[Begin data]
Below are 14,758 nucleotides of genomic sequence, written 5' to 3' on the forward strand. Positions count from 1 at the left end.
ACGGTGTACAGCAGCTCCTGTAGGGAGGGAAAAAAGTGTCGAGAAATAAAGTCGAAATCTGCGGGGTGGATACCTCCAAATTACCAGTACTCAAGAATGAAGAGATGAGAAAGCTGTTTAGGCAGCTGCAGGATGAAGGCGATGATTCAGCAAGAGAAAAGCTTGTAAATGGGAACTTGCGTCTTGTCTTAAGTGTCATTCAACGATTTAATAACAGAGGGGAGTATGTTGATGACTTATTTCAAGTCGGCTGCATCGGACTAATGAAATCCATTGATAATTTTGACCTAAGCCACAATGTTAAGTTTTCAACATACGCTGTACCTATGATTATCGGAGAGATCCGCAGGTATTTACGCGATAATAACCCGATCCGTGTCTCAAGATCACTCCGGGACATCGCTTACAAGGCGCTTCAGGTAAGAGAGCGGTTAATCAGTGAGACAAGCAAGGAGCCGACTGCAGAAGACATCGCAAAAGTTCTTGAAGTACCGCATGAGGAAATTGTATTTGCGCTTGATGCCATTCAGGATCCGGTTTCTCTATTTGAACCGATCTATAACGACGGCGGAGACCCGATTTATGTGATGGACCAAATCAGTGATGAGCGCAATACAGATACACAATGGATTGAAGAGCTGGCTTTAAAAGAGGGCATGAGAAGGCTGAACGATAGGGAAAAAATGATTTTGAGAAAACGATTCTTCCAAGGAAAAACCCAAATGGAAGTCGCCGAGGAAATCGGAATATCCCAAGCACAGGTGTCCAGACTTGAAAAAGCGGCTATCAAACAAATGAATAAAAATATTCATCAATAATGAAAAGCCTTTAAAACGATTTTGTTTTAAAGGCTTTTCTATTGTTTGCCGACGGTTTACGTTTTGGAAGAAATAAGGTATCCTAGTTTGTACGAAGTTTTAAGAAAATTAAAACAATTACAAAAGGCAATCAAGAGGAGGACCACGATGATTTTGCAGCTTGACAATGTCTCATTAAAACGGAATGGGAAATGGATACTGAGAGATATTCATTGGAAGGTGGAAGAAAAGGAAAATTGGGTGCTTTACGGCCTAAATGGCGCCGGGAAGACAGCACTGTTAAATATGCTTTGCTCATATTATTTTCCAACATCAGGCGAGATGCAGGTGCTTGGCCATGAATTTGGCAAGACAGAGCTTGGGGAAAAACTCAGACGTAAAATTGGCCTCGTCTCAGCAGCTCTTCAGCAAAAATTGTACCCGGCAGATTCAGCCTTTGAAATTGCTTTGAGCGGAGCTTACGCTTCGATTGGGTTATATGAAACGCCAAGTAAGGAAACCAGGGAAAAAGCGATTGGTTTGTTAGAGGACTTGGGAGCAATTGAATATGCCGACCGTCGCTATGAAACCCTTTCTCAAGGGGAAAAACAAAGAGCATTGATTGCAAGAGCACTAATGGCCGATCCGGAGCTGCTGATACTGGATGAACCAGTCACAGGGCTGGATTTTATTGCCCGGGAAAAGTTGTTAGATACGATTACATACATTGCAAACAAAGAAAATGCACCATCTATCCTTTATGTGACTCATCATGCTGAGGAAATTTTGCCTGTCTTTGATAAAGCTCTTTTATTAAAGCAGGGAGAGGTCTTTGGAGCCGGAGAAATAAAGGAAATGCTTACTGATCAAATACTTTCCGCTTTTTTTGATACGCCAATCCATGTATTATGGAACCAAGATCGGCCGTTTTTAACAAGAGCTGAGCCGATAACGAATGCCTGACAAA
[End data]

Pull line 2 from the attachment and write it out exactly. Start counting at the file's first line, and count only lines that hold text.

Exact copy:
ACGGTGTACAGCAGCTCCTGTAGGGAGGGAAAAAAGTGTCGAGAAATAAAGTCGAAATCTGCGGGGTGGATACCTCCAAATTACCAGTACTCAAGAATGAAGAGATGAGAAAGCTGTTTAGGCAGCTGCAGGATGAAGGCGATGATTCAGCAAGAGAAAAGCTTGTAAATGGGAACTTGCGTCTTGTCTTAAGTGTCATTCAACGATTTAATAACAGAGGGGAGTATGTTGATGACTTATTTCAAGTCGGCTGCATCGGACTAATGAAATCCATTGATAATTTTGACCTAAGCCACAATGTTAAGTTTTCAACATACGCTGTACCTATGATTATCGGAGAGATCCGCAGGTATTTACGCGATAATAACCCGATCCGTGTCTCAAGATCACTCCGGGACATCGCTTACAAGGCGCTTCAGGTAAGAGAGCGGTTAATCAGTGAGACAAGCAAGGAGCCGACTGCAGAAGACATCGCAAAAGTTCTTGAAGTACCGCATGAGGAAATTGTATTTGCGCTTGATGCCATTCAGGATCCGGTTTCTCTATTTGAACCGATCTATAACGACGGCGGAGACCCGATTTATGTGATGGACCAAATCAGTGATGAGCGCAATACAGATACACAATGGATTGAAGAGCTGGCTTTAAAAGAGGGCATGAGAAGGCTGAACGATAGGGAAAAAATGATTTTGAGAAAACGATTCTTCCAAGGAAAAACCCAAATGGAAGTCGCCGAGGAAATCGGAATATCCCAAGCACAGGTGTCCAGACTTGAAAAAGCGGCTATCAAACAAATGAATAAAAATATTCATCAATAATGAAAAGCCTTTAAAACGATTTTGTTTTAAAGGCTTTTCTATTGTTTGCCGACGGTTTACGTTTTGGAAGAAATAAGGTATCCTAGTTTGTACGAAGTTTTAAGAAAATTAAAACAATTACAAAAGGCAATCAAGAGGAGGACCACGATGATTTTGCAGCTTGACAATGTCTCATTAAAACGGAATGGGAAATGGATACTGAGAGATATTCATTGGAAGGTGGAAGAAAAGGAAAATTGGGTGCTTTACGGCCTAAATGGCGCCGGGAAGACAGCACTGTTAAATATGCTTTGCTCATATTATTTTCCAACATCAGGCGAGATGCAGGTGCTTGGCCATGAATTTGGCAAGACAGAGCTTGGGGAAAAACTCAGACGTAAAATTGGCCTCGTCTCAGCAGCTCTTCAGCAAAAATTGTACCCGGCAGATTCAGCCTTTGAAATTGCTTTGAGCGGAGCTTACGCTTCGATTGGGTTATATGAAACGCCAAGTAAGGAAACCAGGGAAAAAGCGATTGGTTTGTTAGAGGACTTGGGAGCAATTGAATATGCCGACCGTCGCTATGAAACCCTTTCTCAAGGGGAAAAACAAAGAGCATTGATTGCAAGAGCACTAATGGCCGATCCGGAGCTGCTGATACTGGATGAACCAGTCACAGGGCTGGATTTTATTGCCCGGGAAAAGTTGTTAGATACGATTACATACATTGCAAACAAAGAAAATGCACCATCTATCCTTTATGTGACTCATCATGCTGAGGAAATTTTGCCTGTCTTTGATAAAGCTCTTTTATTAAAGCAGGGAGAGGTCTTTGGAGCCGGAGAAATAAAGGAAATGCTTACTGATCAAATACTTTCCGCTTTTTTTGATACGCCAATCCATGTATTATGGAACCAAGATCGGCCGTTTTTAACAAGAGCTGAGCCGATAACGAATGCCTGACAAA